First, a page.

The evidence of an agreement between the parties is primarily based upon the testimony of Attorney Thomas Parins, who has been representing the Union in its relationship with the City since 1975. Attorney Parins testified extensively as to the history of the overtime language in the contract and the Union offered several exhibits showing the evolution of the overtime language over the years. In 1983, the parties entered into a Memorandum of Understanding limiting officers to working no more than 16 hours in a 24 hour period and requiring that all overtime shifts exceeding 8 hours be split. In 1986, this language was incorporated into the contract. In the 1989-91 agreement, the splitting language was made permissive by the insertion of the word "may" instead of "will." Parins explained that this was to allow for waiver of the splitting requirement for Green Bay Packers football games, which require a significant number of security officers, making shift splitting impractical. In the 1996-98 contract the reference to splitting overtime shifts was removed. New language was added restricting allocation of shift overtime where it would result in an officer working more than a shift and one-half, which was 12¾ hours, in a 24 hour period. This was in response to a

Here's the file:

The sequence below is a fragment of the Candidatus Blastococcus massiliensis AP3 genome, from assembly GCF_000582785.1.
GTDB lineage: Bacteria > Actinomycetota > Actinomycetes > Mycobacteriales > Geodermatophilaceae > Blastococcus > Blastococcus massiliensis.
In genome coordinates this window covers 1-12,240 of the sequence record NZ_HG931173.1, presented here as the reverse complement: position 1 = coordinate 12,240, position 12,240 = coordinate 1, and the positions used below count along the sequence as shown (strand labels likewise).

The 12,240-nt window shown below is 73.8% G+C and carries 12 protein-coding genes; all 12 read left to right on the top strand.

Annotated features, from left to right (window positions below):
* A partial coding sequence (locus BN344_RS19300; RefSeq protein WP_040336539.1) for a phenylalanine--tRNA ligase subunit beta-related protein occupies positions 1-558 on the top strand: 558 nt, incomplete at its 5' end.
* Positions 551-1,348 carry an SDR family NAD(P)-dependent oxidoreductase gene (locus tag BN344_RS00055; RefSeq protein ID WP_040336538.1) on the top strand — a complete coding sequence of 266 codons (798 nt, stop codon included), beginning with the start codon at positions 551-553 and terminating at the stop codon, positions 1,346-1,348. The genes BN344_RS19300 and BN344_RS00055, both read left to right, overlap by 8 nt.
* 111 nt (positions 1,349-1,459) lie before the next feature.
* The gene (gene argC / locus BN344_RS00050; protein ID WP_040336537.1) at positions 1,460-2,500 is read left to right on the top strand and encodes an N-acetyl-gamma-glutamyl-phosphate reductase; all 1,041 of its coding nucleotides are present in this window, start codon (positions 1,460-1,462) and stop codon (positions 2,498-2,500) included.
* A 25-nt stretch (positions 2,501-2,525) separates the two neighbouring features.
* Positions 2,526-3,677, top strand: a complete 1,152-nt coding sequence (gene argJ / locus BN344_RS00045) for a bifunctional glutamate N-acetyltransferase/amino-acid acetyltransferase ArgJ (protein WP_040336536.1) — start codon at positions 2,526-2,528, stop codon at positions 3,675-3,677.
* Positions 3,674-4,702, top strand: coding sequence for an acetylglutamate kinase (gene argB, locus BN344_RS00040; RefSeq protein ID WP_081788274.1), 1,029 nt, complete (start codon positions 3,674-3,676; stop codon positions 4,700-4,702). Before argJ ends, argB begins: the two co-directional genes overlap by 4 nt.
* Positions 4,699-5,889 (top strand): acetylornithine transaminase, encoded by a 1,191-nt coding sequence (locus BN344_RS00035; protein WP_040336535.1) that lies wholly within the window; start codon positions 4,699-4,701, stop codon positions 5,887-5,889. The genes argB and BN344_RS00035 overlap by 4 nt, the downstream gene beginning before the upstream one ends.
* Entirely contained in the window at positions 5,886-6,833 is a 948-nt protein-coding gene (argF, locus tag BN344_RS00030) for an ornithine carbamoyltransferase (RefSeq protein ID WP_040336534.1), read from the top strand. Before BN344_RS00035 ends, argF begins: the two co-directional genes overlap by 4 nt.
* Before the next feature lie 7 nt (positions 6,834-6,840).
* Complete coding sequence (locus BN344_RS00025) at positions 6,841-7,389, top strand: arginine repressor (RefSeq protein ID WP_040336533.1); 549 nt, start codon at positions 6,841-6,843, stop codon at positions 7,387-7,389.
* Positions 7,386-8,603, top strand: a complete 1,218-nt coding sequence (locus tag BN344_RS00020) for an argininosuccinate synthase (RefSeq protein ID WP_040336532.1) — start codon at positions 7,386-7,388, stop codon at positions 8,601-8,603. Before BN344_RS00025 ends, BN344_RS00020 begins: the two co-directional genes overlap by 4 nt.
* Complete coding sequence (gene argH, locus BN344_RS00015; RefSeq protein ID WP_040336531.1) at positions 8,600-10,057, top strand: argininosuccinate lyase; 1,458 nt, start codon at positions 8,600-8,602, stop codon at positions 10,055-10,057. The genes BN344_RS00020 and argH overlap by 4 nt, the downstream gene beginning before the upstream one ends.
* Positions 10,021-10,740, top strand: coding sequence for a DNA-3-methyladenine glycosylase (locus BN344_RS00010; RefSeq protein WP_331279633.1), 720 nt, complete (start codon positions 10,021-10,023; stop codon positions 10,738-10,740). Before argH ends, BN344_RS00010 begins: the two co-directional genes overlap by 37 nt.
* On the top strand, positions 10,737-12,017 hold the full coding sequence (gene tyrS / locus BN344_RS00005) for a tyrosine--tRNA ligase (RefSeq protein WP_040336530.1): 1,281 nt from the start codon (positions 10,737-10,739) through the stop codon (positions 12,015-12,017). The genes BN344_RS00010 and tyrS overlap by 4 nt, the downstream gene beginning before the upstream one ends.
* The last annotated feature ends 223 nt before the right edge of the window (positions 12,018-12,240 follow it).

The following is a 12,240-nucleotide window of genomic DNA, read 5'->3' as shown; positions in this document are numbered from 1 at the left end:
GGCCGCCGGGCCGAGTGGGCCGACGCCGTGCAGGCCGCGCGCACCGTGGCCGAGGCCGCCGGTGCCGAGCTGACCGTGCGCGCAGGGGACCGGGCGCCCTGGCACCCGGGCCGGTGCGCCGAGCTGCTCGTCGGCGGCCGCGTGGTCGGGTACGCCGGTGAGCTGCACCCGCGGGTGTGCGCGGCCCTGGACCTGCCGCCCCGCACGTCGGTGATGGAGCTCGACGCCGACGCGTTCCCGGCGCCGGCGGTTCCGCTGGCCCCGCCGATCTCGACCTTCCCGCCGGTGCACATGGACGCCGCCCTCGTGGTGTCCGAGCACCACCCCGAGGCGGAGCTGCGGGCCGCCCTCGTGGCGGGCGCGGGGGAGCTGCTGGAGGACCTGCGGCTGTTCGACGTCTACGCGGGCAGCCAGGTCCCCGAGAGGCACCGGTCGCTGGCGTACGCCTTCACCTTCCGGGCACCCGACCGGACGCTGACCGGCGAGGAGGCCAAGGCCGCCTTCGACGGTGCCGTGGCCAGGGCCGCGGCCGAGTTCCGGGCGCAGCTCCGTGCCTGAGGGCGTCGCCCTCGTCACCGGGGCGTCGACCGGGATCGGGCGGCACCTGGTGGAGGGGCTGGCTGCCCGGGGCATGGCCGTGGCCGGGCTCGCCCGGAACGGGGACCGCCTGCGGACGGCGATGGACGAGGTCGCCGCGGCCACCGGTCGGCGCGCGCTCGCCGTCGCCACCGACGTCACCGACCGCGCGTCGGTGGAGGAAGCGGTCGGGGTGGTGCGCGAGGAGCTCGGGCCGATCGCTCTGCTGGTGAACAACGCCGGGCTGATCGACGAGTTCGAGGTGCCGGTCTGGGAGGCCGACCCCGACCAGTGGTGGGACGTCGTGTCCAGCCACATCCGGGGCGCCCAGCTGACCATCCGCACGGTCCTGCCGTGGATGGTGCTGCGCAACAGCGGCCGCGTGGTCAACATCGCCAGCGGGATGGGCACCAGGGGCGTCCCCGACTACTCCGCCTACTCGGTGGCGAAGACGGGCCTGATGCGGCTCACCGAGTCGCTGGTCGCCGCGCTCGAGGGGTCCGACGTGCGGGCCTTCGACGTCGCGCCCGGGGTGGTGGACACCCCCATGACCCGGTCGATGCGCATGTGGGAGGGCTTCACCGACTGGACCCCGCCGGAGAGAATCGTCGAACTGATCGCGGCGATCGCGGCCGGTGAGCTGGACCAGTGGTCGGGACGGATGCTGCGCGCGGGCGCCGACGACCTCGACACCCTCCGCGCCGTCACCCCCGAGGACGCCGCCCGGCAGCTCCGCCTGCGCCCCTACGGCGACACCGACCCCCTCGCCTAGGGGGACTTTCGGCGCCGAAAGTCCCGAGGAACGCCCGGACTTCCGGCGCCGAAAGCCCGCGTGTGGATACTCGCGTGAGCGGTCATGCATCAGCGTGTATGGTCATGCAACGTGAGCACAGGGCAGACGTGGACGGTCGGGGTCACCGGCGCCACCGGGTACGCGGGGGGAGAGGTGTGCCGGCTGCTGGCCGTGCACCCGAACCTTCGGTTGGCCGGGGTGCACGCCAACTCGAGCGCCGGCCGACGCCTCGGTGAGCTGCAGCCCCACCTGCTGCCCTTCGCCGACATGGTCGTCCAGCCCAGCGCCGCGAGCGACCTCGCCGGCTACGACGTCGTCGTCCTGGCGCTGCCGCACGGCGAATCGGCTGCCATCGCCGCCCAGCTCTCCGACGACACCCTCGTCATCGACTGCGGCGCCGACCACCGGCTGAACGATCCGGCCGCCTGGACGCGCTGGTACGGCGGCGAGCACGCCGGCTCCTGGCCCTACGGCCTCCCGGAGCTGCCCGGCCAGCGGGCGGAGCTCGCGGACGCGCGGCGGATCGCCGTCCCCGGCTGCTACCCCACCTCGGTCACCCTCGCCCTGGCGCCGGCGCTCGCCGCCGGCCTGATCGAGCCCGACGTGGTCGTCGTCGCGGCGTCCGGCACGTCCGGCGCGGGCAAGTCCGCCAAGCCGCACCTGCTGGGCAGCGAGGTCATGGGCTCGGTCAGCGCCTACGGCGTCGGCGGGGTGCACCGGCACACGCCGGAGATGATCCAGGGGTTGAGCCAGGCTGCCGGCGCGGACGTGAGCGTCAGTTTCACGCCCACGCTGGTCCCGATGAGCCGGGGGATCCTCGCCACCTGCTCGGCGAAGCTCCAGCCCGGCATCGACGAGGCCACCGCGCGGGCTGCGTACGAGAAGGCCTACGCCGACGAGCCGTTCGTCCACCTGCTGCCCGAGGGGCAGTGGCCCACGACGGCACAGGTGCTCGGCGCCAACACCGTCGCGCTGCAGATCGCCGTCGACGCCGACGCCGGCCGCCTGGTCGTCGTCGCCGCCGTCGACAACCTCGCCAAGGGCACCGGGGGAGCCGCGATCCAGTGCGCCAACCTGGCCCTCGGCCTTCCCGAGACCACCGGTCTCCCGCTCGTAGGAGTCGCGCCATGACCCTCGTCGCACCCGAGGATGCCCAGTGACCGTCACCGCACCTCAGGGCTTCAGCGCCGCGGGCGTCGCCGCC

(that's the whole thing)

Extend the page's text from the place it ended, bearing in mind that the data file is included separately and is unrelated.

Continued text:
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concern raised by the City over officers becoming fatigued by working too many hours without a break. This restriction did not apply to special event overtime, which included Packers games, other athletic events, community celebrations, political campaign visits, and the like. In the same contract, a management rights clause was added for the first time. This provision required the City to bargain over any changes, alterations or modifications in wages, hours, conditions of employment, or terms of the agreement, as administered. Parins explained that this language was intended to bind the City to any existing practices. Finally, in the 2002-04 contract the language was again amended to prohibit allocation of overtime where it would result in an officer working more than 14¼ hours in a 24 hour period without at least a 7½ hour break. This revision included all overtime, including special events. It was understood between the parties, however, that for events requiring large numbers of officers, such as Packers games and the Fourth of July celebration, the City could waive the 14¼ hour limitation to meet its force requirements. Parins testified that during these negotiations the parties discussed putting shift splitting language in the contract to indicate that in instances where the 14¼ hour rule was not waived, shifts in excess of 5¾ hours would be split to allow more officers the opportunity to post for the overtime, 5¾ hours being the difference between a full shift and the 14¼ hour limit. They also discussed putting in the exceptions to the 14¼ rule. He testified that ultimately they agreed to not add any such language to the contract because they had reached an understanding on these points and didn't want to get too specific in setting forth details, which could restrict flexibility. Parins did not produce documentation supporting the existence of any such understandings, nor could he specifically recall who from the City agreed to them.